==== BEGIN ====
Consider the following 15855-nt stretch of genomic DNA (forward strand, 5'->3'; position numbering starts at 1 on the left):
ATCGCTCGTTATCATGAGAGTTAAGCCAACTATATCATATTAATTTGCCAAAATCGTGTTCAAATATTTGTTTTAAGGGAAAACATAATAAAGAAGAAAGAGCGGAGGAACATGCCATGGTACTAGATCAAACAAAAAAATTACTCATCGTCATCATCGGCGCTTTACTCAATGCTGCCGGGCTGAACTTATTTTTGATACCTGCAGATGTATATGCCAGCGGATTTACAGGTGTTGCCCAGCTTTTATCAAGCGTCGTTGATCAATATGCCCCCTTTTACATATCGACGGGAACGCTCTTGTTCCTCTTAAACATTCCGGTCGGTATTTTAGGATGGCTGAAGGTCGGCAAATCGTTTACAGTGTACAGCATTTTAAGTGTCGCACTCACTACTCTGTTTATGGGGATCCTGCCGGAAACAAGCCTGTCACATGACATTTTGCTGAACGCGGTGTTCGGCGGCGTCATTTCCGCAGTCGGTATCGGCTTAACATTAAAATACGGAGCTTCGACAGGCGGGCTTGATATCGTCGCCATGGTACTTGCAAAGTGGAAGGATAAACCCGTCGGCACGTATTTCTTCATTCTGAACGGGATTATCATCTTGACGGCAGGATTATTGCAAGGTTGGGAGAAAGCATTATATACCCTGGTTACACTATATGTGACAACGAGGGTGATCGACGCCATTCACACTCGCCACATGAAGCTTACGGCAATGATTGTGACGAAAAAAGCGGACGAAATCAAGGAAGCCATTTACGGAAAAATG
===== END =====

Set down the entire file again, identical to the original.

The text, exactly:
Consider the following 15855-nt stretch of genomic DNA (forward strand, 5'->3'; position numbering starts at 1 on the left):
ATCGCTCGTTATCATGAGAGTTAAGCCAACTATATCATATTAATTTGCCAAAATCGTGTTCAAATATTTGTTTTAAGGGAAAACATAATAAAGAAGAAAGAGCGGAGGAACATGCCATGGTACTAGATCAAACAAAAAAATTACTCATCGTCATCATCGGCGCTTTACTCAATGCTGCCGGGCTGAACTTATTTTTGATACCTGCAGATGTATATGCCAGCGGATTTACAGGTGTTGCCCAGCTTTTATCAAGCGTCGTTGATCAATATGCCCCCTTTTACATATCGACGGGAACGCTCTTGTTCCTCTTAAACATTCCGGTCGGTATTTTAGGATGGCTGAAGGTCGGCAAATCGTTTACAGTGTACAGCATTTTAAGTGTCGCACTCACTACTCTGTTTATGGGGATCCTGCCGGAAACAAGCCTGTCACATGACATTTTGCTGAACGCGGTGTTCGGCGGCGTCATTTCCGCAGTCGGTATCGGCTTAACATTAAAATACGGAGCTTCGACAGGCGGGCTTGATATCGTCGCCATGGTACTTGCAAAGTGGAAGGATAAACCCGTCGGCACGTATTTCTTCATTCTGAACGGGATTATCATCTTGACGGCAGGATTATTGCAAGGTTGGGAGAAAGCATTATATACCCTGGTTACACTATATGTGACAACGAGGGTGATCGACGCCATTCACACTCGCCACATGAAGCTTACGGCAATGATTGTGACGAAAAAAGCGGACGAAATCAAGGAAGCCATTTACGGAAAAATG